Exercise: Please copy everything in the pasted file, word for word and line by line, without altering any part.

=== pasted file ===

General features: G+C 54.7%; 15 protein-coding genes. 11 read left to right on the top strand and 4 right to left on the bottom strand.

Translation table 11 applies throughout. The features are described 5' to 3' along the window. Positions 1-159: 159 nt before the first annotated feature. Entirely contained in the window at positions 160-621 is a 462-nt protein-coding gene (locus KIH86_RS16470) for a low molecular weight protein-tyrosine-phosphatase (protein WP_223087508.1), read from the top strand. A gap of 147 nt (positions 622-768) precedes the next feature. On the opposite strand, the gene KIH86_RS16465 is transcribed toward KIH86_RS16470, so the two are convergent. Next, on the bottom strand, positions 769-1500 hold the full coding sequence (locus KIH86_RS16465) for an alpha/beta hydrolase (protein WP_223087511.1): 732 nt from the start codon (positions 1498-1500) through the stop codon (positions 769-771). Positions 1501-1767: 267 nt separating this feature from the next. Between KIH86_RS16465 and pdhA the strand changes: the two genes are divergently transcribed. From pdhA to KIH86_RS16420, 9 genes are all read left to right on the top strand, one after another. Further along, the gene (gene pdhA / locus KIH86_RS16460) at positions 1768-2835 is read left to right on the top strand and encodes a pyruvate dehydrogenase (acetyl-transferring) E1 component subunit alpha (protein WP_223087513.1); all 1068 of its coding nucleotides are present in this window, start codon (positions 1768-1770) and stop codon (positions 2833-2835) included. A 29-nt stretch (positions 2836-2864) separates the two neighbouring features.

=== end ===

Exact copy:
General features: G+C 54.7%; 15 protein-coding genes. 11 read left to right on the top strand and 4 right to left on the bottom strand.

Translation table 11 applies throughout. The features are described 5' to 3' along the window. Positions 1-159: 159 nt before the first annotated feature. Entirely contained in the window at positions 160-621 is a 462-nt protein-coding gene (locus KIH86_RS16470) for a low molecular weight protein-tyrosine-phosphatase (protein WP_223087508.1), read from the top strand. A gap of 147 nt (positions 622-768) precedes the next feature. On the opposite strand, the gene KIH86_RS16465 is transcribed toward KIH86_RS16470, so the two are convergent. Next, on the bottom strand, positions 769-1500 hold the full coding sequence (locus KIH86_RS16465) for an alpha/beta hydrolase (protein WP_223087511.1): 732 nt from the start codon (positions 1498-1500) through the stop codon (positions 769-771). Positions 1501-1767: 267 nt separating this feature from the next. Between KIH86_RS16465 and pdhA the strand changes: the two genes are divergently transcribed. From pdhA to KIH86_RS16420, 9 genes are all read left to right on the top strand, one after another. Further along, the gene (gene pdhA / locus KIH86_RS16460) at positions 1768-2835 is read left to right on the top strand and encodes a pyruvate dehydrogenase (acetyl-transferring) E1 component subunit alpha (protein WP_223087513.1); all 1068 of its coding nucleotides are present in this window, start codon (positions 1768-1770) and stop codon (positions 2833-2835) included. A 29-nt stretch (positions 2836-2864) separates the two neighbouring features.